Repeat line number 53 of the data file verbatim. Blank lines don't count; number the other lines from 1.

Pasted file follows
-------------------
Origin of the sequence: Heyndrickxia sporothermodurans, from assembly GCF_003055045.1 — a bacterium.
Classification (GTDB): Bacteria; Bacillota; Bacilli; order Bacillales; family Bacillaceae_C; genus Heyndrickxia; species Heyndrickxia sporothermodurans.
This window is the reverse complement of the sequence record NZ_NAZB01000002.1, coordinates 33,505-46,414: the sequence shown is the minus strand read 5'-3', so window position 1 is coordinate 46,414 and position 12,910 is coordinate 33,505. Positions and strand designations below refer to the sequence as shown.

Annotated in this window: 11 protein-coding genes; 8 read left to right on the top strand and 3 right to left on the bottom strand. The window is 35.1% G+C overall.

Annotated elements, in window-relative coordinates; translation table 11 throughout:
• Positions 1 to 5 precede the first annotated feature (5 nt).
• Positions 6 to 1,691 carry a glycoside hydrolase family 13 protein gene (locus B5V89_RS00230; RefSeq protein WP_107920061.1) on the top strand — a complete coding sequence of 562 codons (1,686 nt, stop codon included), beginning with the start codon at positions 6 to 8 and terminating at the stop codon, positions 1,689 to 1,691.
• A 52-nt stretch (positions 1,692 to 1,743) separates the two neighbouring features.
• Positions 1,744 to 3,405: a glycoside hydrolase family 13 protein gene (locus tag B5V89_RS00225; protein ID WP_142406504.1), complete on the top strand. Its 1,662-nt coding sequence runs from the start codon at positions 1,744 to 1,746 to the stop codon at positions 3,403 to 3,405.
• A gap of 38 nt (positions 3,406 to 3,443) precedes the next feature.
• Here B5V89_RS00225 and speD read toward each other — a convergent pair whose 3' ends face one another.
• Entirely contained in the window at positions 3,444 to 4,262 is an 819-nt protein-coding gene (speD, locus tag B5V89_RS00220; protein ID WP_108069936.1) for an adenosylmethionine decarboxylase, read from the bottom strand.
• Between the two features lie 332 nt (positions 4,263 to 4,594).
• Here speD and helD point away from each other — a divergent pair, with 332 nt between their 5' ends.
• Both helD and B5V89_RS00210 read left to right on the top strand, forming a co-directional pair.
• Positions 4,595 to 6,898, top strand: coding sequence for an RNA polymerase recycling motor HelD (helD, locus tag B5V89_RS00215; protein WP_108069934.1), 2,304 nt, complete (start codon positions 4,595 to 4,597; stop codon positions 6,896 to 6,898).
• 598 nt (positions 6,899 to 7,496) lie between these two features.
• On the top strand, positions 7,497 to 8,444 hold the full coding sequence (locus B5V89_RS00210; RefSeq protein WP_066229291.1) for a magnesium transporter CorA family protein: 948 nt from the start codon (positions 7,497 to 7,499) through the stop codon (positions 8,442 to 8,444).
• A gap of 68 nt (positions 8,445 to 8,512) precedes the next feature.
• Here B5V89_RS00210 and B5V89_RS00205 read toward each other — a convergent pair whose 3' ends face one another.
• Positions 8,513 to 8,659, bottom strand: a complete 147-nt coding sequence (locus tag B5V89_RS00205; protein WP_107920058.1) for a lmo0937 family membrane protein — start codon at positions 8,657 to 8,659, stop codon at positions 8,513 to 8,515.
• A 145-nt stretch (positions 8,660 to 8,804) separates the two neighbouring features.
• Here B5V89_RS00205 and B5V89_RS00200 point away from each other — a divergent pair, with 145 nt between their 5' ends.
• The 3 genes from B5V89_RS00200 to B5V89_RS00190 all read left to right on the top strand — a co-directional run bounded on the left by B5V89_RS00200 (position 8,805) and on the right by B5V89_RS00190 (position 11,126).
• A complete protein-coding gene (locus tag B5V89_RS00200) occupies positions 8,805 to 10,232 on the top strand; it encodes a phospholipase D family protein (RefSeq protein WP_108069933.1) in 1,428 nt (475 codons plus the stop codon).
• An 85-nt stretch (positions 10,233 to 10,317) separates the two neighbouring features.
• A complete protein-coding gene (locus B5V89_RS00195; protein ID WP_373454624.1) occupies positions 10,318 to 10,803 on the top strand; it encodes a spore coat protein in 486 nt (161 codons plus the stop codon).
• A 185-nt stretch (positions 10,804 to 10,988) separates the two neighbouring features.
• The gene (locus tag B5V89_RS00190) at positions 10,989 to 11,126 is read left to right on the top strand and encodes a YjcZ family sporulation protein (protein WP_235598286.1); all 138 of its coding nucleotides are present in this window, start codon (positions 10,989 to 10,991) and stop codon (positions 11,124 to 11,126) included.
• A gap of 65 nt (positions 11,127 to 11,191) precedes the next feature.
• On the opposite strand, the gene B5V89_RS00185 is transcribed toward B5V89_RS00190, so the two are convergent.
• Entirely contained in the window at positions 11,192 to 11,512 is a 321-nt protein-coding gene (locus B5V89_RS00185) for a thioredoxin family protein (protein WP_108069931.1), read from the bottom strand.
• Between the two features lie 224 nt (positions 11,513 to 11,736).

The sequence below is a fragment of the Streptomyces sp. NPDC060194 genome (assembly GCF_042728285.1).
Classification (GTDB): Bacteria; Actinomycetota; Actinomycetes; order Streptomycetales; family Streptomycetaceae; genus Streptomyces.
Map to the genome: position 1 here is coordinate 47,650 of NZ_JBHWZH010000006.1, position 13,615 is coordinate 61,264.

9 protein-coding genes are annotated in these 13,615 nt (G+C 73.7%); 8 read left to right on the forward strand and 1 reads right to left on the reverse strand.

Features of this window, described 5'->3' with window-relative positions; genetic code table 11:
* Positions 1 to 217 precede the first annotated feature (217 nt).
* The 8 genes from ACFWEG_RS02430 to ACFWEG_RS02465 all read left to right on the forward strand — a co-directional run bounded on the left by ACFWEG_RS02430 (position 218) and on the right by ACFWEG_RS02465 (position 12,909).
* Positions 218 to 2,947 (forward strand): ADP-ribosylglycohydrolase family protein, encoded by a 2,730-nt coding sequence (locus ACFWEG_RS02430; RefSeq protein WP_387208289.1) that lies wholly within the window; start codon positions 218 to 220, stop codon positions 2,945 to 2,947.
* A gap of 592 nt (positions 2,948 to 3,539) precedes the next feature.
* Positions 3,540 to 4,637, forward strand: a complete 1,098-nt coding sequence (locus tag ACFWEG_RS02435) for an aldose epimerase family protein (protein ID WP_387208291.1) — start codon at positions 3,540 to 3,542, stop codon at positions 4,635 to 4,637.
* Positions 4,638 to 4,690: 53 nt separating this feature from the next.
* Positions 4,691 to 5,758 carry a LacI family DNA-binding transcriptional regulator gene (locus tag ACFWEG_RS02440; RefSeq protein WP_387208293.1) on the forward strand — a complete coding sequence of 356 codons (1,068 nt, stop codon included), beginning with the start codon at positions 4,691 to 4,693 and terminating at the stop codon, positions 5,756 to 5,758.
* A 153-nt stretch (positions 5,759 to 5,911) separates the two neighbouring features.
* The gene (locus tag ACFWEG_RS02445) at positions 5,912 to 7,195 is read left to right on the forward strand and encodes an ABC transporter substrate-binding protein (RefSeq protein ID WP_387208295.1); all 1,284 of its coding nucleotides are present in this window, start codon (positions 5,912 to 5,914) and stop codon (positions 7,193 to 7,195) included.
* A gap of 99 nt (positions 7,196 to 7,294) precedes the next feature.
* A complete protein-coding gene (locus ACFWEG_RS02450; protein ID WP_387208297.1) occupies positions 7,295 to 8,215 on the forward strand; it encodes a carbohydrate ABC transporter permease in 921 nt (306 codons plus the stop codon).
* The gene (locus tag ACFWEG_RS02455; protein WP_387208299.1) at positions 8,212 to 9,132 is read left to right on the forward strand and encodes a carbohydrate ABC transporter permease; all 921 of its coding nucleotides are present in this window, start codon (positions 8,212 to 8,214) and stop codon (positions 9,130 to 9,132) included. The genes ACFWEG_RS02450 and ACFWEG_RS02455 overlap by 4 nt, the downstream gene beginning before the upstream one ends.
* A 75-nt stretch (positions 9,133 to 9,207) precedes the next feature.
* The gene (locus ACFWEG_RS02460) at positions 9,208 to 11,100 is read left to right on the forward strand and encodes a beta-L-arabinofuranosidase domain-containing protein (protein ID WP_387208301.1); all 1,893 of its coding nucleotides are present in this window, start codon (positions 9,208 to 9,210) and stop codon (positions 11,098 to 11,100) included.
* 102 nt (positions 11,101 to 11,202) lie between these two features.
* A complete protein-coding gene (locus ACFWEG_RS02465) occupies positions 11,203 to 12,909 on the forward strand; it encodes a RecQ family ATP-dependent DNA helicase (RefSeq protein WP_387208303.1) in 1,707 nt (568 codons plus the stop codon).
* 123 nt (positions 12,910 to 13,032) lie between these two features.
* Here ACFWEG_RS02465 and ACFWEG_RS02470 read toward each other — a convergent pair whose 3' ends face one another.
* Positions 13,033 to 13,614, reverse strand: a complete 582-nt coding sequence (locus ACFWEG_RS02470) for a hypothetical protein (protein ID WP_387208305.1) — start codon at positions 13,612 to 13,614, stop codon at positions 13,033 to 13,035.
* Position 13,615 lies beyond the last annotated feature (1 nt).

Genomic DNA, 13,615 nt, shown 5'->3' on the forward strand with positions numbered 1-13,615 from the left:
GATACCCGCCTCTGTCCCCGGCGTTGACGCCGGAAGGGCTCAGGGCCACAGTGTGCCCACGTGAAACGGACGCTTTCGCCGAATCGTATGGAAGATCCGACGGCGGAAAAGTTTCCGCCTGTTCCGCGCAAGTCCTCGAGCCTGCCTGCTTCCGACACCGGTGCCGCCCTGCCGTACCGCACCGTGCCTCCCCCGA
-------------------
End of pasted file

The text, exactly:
* 102 nt (positions 11,101 to 11,202) lie between these two features.